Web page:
Tropentag, September 17 - 19, 2018 in Ghent
"Global food security and food safety: The role of universities"
Understanding Variations in Plant Species Diversity in Homegardens of Smallholder Farms in Limpopo, South Africa
Thomas Bringhenti1, Munir Hoffmann1, Kingsley K. Ayisi2, Wiebke Beushausen1, Marian Koch1, Reimund P. Rötter1
1Georg-August-Universität Göttingen, Department of Crop Sciences - Tropical Agronomy, Germany
2University of Limpopo, Risk and Vulnerability Science Center, South Africa
Smallholder homegardens (HG) are perceived as important for in situ conservation of plant genetic resources and several ecosystem functions. Key to maintaining such functions is to understand the ecological, socioeconomic and management-related factors which influence the species diversity of HG. However, little is known about such factors, in particular for Southern Africa. This study first assesses plant species diversity of smallholder HG in the Limpopo province of South Africa and secondly examines its main determining factors.
Six villages were selected across gradients of precipitation, wealth and access to infrastructures and services. A total of 127 households belonging to such villages were interviewed using semi-structured questionnaires to investigate their socioeconomic conditions and the management of the gardens. Additionally, an inventory was made of all “useful” plant species (including trees and ornamentals) of each HG and diversity indices were calculated. The effective number of species was then chosen as a measure of diversity and set as response variable in a linear mixed model investigating its determining factors. Likewise, the information from the household interviews was used to select a number of candidate explanatory variables encompassing climatic, socioeconomic and management-related aspects.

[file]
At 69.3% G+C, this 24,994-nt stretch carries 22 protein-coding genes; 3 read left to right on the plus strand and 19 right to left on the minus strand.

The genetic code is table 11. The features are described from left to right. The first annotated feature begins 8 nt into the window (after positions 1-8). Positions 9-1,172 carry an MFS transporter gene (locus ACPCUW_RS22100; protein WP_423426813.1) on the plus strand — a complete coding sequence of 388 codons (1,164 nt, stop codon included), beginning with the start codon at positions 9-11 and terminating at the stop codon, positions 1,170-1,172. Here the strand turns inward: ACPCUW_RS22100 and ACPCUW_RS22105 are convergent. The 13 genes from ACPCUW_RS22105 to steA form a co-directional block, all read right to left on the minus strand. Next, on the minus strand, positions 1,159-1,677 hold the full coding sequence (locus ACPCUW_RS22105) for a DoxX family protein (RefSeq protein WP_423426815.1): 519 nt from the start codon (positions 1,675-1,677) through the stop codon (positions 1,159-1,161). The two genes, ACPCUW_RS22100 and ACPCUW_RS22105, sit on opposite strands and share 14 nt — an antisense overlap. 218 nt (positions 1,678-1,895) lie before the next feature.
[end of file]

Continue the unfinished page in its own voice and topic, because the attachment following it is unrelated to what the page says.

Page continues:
Overall, 248 species were found, with maize being by far the most abundant crop (with a summed dominance ratio of 0.29) and indigenous species accounting for about 37.5% of the total. Diversity was highest in the wealthiest villages and in those receiving the highest precipitation. Mean HG species richness of the surveyed villages ranged from 21 to 32, while Shannon diversity indices varied between 1.1 and 2.0, corresponding to mean effective numbers of species of 3.9 to 9.7 per garden. Among all the investigated factors, the most important determinants of diversity were irrigation intensity and monthly household income.
In conclusion, improving household wealth and enabling an adequate access to water at the homestead, for example by providing electric pumps and promoting a responsible and efficient water use, seems to have a significantly positive influence on HG plant species diversity in Limpopo.
Keywords: Determining factors, homegardens, plant species diversity, smallholder farms, South Africa
Contact Address: Thomas Bringhenti, Georg-August-Universität Göttingen, Department of Crop Sciences - Tropical Agronomy, Grisebachstraße 6, 37077 Göttingen, Germany, e-mail: thomas.b92hotmail.it